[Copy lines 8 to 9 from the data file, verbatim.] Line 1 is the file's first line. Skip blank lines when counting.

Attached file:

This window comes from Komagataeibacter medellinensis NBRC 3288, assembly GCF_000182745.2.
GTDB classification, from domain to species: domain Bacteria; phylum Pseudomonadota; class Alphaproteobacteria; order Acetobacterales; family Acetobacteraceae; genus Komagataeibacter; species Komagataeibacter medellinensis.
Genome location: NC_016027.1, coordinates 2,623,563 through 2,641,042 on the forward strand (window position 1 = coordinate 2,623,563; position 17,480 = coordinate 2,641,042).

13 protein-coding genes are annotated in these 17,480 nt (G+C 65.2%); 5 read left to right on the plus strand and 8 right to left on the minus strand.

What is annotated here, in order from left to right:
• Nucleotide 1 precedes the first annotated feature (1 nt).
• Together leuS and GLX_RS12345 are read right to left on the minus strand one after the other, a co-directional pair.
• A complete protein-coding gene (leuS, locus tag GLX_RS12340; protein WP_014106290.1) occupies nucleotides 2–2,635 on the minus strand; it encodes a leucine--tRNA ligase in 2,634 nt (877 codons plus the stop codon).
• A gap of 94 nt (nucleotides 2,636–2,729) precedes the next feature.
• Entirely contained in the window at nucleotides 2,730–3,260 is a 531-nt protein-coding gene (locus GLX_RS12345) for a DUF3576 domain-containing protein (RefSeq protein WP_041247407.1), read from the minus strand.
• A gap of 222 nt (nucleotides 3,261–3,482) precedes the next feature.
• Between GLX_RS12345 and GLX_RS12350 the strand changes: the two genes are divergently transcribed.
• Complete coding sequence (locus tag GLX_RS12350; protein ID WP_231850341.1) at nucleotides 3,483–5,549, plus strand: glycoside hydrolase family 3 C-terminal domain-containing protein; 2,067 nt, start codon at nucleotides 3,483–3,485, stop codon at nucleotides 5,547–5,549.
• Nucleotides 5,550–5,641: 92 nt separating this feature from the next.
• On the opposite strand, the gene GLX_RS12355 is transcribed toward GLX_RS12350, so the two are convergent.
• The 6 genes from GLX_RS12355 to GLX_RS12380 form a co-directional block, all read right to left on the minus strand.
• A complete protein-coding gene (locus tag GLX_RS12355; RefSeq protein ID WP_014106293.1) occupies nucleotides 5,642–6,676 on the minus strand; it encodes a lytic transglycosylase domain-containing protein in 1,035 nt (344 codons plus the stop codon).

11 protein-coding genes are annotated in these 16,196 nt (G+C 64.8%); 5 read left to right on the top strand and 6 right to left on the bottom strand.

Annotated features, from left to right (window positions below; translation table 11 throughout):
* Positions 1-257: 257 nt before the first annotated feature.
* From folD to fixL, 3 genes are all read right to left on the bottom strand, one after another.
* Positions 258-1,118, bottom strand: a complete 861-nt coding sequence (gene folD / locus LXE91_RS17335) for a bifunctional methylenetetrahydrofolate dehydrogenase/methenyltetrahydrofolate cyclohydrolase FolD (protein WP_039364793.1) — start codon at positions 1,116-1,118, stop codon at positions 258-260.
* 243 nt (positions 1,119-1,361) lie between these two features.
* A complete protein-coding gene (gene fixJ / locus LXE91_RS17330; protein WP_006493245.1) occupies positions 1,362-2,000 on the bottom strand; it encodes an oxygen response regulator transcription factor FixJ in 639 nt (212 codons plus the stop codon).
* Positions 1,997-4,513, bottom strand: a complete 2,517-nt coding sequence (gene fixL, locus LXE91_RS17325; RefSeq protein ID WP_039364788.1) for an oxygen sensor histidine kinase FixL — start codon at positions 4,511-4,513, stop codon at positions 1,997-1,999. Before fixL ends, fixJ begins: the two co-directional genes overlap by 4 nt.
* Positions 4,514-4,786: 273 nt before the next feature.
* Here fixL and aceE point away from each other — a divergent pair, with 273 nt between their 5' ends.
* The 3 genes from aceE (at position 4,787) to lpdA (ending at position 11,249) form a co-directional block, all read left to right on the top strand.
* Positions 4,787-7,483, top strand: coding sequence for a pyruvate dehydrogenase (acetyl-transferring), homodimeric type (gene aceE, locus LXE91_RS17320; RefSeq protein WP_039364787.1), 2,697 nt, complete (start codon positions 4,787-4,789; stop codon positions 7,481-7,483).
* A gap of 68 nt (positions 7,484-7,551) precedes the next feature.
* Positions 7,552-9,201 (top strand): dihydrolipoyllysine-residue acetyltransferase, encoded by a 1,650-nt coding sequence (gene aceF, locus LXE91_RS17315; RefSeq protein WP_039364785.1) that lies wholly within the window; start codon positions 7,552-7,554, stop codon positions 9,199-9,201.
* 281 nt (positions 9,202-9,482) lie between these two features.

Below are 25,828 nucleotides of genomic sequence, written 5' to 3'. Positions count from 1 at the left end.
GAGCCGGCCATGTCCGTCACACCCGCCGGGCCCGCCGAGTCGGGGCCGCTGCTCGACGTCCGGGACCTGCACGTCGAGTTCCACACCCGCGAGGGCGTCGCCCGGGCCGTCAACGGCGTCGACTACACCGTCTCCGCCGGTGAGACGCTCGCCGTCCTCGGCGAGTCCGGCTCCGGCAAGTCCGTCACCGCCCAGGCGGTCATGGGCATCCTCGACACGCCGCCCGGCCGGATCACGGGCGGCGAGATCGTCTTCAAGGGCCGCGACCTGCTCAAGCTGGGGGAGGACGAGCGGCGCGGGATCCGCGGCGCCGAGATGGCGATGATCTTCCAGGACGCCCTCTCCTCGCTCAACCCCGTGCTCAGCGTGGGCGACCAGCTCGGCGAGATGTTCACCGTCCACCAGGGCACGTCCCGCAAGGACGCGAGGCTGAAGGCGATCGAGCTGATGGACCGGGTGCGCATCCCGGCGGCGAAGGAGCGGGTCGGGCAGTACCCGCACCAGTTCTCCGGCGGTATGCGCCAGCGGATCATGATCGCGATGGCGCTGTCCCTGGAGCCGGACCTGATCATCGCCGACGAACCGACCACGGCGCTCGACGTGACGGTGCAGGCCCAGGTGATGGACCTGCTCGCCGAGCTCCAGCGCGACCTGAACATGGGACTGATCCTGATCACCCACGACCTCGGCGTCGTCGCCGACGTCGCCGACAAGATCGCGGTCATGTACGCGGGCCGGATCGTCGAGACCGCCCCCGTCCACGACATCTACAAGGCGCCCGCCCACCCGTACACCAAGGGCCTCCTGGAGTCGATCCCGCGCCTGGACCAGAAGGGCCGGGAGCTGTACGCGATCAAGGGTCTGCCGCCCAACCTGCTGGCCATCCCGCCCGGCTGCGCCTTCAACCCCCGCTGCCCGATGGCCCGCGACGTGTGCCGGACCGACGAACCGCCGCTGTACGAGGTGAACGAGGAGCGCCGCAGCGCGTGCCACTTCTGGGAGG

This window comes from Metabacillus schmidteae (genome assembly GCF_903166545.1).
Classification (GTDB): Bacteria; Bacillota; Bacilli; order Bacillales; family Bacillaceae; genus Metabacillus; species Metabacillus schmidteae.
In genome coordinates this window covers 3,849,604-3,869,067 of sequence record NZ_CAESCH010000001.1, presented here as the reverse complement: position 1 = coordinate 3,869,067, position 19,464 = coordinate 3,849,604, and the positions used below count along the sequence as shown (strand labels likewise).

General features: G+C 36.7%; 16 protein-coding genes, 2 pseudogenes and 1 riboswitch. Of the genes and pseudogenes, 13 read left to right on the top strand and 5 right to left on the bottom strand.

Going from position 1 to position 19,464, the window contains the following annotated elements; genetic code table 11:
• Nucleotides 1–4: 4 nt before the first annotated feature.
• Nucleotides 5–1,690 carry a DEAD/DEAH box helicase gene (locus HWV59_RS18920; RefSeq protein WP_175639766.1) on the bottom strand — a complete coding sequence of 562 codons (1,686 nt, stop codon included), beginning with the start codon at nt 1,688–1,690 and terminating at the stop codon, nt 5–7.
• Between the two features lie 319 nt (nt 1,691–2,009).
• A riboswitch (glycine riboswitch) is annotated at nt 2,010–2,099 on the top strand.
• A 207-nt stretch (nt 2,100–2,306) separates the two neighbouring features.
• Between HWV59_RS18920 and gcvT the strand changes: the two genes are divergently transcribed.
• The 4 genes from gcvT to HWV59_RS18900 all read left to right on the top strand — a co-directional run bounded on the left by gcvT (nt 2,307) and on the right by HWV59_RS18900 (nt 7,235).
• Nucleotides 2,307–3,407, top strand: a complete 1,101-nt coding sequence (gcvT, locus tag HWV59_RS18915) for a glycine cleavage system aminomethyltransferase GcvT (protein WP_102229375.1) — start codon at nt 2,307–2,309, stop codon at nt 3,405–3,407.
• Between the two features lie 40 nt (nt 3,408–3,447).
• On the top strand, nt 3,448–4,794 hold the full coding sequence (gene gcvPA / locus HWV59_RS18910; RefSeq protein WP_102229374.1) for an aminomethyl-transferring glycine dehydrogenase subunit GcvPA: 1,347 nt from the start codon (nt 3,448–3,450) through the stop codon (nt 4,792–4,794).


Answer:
• A complete protein-coding gene (leuS, locus tag GLX_RS12340; protein WP_014106290.1) occupies nucleotides 2–2,635 on the minus strand; it encodes a leucine--tRNA ligase in 2,634 nt (877 codons plus the stop codon).
• A gap of 94 nt (nucleotides 2,636–2,729) precedes the next feature.